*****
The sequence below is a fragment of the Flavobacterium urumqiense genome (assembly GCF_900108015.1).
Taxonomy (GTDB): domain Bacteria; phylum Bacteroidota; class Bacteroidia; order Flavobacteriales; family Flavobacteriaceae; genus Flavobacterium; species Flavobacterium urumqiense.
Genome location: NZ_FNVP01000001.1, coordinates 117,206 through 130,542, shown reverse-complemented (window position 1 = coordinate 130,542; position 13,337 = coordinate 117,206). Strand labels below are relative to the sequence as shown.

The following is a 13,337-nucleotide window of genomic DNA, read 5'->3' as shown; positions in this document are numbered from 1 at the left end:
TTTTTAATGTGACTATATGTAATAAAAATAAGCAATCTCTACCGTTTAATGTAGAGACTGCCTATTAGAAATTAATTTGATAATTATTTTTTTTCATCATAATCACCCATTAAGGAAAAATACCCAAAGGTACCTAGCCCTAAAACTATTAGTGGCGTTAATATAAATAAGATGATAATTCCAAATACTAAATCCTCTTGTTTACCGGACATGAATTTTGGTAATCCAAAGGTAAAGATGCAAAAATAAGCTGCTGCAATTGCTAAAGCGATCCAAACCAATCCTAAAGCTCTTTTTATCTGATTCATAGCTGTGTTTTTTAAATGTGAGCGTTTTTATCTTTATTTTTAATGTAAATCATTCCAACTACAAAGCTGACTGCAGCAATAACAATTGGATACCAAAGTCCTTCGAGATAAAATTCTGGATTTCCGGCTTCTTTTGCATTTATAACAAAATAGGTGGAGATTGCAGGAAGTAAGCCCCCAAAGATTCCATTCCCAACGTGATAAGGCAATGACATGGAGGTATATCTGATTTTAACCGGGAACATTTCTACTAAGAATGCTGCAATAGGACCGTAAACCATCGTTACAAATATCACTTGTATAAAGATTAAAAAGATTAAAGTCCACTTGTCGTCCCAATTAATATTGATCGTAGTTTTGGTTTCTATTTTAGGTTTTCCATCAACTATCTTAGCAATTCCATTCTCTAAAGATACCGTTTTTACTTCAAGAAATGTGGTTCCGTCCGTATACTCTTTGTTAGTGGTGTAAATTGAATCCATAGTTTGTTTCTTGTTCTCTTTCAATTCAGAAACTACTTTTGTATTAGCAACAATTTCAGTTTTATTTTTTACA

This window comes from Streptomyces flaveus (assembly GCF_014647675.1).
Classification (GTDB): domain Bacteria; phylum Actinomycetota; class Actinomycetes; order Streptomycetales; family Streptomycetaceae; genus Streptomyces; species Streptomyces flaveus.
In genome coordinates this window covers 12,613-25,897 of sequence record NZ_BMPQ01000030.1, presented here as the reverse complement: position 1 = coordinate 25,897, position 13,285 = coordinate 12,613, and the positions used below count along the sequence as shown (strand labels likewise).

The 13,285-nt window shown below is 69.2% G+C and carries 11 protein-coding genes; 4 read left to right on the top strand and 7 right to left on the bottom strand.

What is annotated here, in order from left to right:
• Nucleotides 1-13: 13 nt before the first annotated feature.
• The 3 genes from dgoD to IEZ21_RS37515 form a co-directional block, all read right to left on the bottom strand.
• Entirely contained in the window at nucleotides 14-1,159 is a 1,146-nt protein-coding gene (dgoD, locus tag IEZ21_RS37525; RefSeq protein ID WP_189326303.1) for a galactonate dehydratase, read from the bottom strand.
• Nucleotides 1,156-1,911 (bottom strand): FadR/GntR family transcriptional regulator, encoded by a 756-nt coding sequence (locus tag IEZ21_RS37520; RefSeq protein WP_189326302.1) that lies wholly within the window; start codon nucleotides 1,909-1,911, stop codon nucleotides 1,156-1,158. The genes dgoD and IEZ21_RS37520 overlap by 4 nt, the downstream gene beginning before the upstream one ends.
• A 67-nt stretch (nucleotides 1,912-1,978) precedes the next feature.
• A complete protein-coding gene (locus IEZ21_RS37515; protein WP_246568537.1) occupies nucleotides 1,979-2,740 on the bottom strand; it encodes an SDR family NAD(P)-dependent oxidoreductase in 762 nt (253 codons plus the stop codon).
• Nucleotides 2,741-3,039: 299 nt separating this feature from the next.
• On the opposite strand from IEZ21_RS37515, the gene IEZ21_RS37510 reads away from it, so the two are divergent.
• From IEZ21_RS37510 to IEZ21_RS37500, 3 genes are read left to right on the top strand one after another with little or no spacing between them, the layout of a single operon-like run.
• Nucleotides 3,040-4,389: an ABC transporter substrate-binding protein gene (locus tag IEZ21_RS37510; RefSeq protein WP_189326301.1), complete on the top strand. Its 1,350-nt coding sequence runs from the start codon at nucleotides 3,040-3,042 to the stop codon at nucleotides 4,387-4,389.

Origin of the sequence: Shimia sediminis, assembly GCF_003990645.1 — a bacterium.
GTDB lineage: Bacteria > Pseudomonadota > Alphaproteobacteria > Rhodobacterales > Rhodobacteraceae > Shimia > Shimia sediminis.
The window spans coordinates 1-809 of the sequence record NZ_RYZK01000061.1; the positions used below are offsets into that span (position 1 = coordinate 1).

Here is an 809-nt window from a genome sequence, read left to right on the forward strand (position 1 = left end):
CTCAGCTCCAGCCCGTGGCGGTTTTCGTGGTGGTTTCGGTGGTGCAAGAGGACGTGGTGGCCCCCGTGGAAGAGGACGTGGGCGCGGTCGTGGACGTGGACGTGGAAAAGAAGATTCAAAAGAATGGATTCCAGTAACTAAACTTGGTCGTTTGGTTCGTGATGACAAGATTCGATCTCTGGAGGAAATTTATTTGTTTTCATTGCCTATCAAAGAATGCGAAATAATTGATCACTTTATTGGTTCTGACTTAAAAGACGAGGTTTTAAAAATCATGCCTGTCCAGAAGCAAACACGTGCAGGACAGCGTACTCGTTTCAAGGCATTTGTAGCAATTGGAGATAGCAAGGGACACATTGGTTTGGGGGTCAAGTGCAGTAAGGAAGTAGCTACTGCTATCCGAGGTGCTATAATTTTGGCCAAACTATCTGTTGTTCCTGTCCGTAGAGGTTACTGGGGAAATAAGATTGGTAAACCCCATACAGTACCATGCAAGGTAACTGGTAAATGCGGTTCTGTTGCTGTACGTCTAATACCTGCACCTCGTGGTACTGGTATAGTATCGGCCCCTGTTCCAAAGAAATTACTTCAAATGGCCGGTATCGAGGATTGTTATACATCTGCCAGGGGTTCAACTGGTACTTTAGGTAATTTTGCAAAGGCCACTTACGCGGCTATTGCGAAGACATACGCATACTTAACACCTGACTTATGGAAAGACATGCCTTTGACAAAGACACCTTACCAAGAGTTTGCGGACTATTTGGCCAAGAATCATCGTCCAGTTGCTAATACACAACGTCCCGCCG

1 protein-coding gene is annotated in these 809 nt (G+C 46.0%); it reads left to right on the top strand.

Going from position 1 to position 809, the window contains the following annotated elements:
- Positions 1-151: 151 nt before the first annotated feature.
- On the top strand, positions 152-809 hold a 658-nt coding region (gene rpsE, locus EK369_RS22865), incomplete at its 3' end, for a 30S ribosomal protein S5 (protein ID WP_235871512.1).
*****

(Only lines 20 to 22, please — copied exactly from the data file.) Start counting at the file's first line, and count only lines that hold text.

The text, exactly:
• Nucleotides 3,040-4,389: an ABC transporter substrate-binding protein gene (locus tag IEZ21_RS37510; RefSeq protein WP_189326301.1), complete on the top strand. Its 1,350-nt coding sequence runs from the start codon at nucleotides 3,040-3,042 to the stop codon at nucleotides 4,387-4,389.

Origin of the sequence: Shimia sediminis, assembly GCF_003990645.1 — a bacterium.
GTDB lineage: Bacteria > Pseudomonadota > Alphaproteobacteria > Rhodobacterales > Rhodobacteraceae > Shimia > Shimia sediminis.